Pirates sign Walker, McDonald to contracts
The Pirates on Thursday avoided salary arbitration with second baseman Neil Walker and pitcher James McDonald by signing each to one-year contracts.
Walker's deal is worth $3.3 million and McDonald's $3.025 million, industry sources said.
Walker, 27, is in the first of his four years of arbitration eligibility. He had filed for $3.6 million, and the team countered with $3 million. Last year, he made $500,000, which was slightly more than the major league minimum.
McDonald, 28, in the first of his three years of eligibility, filed for $3.4 million, and the team countered with $2.65 million. He made $502,500 last year.
The Pirates previously came to terms with its three other arbitration-eligible players: Garrett Jones ($4.5 million), Gaby Sanchez ($1.754 million) and Charlie Morton ($2 million).
The Pirates have 14 players under contract this year for a total of $69.5 million. However, $13.5 million of that will be paid by the New York Yankees and Houston Astros to partially cover the salaries of pitchers A.J. Burnett and Wandy Rodriguez. The Pirates still are putting together a deal for free-agent pitcher Francisco Liriano.
At PirateFest in December, president Frank Coonelly said the club's 2013 payroll would be “approaching $70 million.”
This past season, Walker hit .280 with a .768 on-base plus slugging percentage and 69 RBI. His 14 home runs were the most by a Pirates second baseman since Warren Morris hit 15 in 1999.
A herniated disk forced Walker to sit out 27 of the final 35 games, but he is expected to be ready for the start of spring training.
McDonald went 12-8 with a 4.21 ERA in 30 games (29 starts). The right-hander racked up nine victories before the All-Star break and was mentioned as a potential Cy Young Award candidate. But McDonald won just three games in the second half of the season and eventually was banished to the bullpen.
Entering spring training, McDonald is slated to be the No. 3 pitcher in the starting rotation.
Subscribe today! Click here for our subscription offers.
Show commenting policy
TribLive commenting policy
You are solely responsible for your comments and by using TribLive.com you agree to our Terms of Service.
We moderate comments. Our goal is to provide substantive commentary for a general readership. By screening submissions, we provide a space where readers can share intelligent and informed commentary that enhances the quality of our news and information.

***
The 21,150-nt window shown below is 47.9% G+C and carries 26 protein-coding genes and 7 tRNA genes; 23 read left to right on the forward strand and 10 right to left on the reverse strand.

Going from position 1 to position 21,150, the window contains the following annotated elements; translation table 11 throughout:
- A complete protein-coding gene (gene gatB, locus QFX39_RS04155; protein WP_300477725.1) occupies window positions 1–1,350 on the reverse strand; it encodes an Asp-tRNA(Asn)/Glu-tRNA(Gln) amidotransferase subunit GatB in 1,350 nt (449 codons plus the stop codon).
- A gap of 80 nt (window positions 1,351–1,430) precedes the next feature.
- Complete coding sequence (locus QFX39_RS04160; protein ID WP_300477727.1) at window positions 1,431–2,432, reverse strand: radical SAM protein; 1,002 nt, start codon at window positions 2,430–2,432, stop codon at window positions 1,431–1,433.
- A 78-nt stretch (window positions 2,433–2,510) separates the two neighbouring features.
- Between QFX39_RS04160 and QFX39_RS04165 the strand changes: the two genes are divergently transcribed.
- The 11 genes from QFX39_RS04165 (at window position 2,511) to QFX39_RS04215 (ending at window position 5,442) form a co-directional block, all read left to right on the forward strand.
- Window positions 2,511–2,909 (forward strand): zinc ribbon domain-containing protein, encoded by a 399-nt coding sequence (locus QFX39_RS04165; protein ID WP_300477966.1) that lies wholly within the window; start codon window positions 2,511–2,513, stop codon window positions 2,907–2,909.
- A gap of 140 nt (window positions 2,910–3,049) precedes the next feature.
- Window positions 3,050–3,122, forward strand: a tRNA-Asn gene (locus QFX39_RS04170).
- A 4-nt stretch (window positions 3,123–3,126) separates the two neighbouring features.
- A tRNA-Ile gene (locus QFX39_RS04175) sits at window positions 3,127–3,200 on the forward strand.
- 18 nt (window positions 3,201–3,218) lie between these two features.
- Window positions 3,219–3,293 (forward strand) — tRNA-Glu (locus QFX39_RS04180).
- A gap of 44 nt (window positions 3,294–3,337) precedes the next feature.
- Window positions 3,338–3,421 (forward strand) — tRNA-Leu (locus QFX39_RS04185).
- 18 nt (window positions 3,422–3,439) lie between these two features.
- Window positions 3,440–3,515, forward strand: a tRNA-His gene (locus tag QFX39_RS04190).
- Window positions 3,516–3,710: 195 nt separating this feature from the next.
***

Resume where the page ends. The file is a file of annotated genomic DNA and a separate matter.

While most comments will be posted if they are on-topic and not abusive, moderating decisions are subjective. We will make them as carefully and consistently as we can. Because of the volume of reader comments, we cannot review individual moderation decisions with readers.
We value thoughtful comments representing a range of views that make their point quickly and politely. We make an effort to protect discussions from repeated comments either by the same reader or different readers.
We follow the same standards for taste as the daily newspaper. A few things we won't tolerate: personal attacks, obscenity, vulgarity, profanity (including expletives and letters followed by dashes), commercial promotion, impersonations, incoherence, proselytizing and SHOUTING. Don't include URLs to Web sites.
We do not edit comments. They are either approved or deleted. We reserve the right to edit a comment that is quoted or excerpted in an article. In this case, we may fix spelling and punctuation.
We welcome strong opinions and criticism of our work, but we don't want comments to become bogged down with discussions of our policies and we will moderate accordingly.
We appreciate it when readers and people quoted in articles or blog posts point out errors of fact or emphasis and will investigate all assertions. But these suggestions should be sent via e-mail. To avoid distracting other readers, we won't publish comments that suggest a correction. Instead, corrections will be made in a blog post or in an article.